Organizations exist and function within a broader context, and aspects of the broader culture and the legal and political systems of the nations that are home to organizations can have a substantial impact on both the likelihood and the types of misbehavior you are likely to encounter. Broad dimensions of national culture, such as individualism vs. collectivism or deference to vs. disrespect for authority and status can push individuals in the directions of misbehaviors that fit the culture. For example, in organizations located in nations where there is a strong tradition of deference to authority, you might expect to see more incidents of collective misbehavior (e.g., cooperating in large-scale frauds) and few lone-wolf escapades. Some political and ideological systems might be more compatible with abusive leadership and the mistreatment of subordinates than others.

Organizations have their own cultures, and these cultures can have a decisive effect on the behavior of members of the organization, particularly when the culture sends strong and consistent messages about the types of behavior that are approved of and expected by the organization. The cultures of some organizations tolerate or encourage specific types of misbehavior (e.g., masculinity contest cultures are likely to view bullying and harassment more favorably than other cultures), and people who are socialized to internalize the norms and values of these cultures may be perfectly willing to engage in misbehaviors that are consistent with these norms without feeling they are doing anything wrong. Chapter 10 considers some of the processes that lead organizations to adopt cultures that are deviant or dysfunctional.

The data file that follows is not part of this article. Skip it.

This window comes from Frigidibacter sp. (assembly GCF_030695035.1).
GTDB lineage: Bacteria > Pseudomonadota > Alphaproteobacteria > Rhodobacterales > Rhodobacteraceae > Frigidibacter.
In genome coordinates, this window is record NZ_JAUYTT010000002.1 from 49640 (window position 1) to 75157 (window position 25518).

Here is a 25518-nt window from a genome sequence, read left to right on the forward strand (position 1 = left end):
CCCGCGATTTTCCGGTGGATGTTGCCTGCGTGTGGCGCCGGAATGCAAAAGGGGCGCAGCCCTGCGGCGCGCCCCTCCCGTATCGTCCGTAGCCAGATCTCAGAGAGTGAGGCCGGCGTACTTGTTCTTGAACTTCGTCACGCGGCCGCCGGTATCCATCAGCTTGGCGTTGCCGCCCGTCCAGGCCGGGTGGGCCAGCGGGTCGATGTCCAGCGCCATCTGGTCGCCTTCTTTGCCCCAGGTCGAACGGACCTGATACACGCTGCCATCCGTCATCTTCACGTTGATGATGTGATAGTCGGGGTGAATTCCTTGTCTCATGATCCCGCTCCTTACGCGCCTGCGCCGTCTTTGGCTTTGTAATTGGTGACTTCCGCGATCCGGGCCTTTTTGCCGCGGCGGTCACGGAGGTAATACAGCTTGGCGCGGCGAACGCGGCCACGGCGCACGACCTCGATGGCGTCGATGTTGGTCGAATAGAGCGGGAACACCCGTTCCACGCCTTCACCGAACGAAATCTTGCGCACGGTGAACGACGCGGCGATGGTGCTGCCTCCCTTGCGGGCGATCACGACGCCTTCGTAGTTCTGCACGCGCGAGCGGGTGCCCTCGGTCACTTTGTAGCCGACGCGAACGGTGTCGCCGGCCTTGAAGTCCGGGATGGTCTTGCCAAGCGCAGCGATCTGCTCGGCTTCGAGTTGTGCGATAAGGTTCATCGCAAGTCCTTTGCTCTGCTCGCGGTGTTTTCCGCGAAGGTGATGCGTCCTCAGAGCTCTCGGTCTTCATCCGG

Perceptions of the way organizations treat their members, particularly the fairness of the procedures they use to make important decisions, appear to be a strong factor in misbehavior. Unfair procedures, or procedures that are perceived as unfair by members of the organization, are particularly damaging because they have the potential to undermine the legitimacy of the laws, rules, and regulations that help to govern most people’s behavior. Perceptions of unfairness will often lead people to strike back at their organization (e.g., through production and property deviance), in extreme cases, leading to insurrection and mutiny.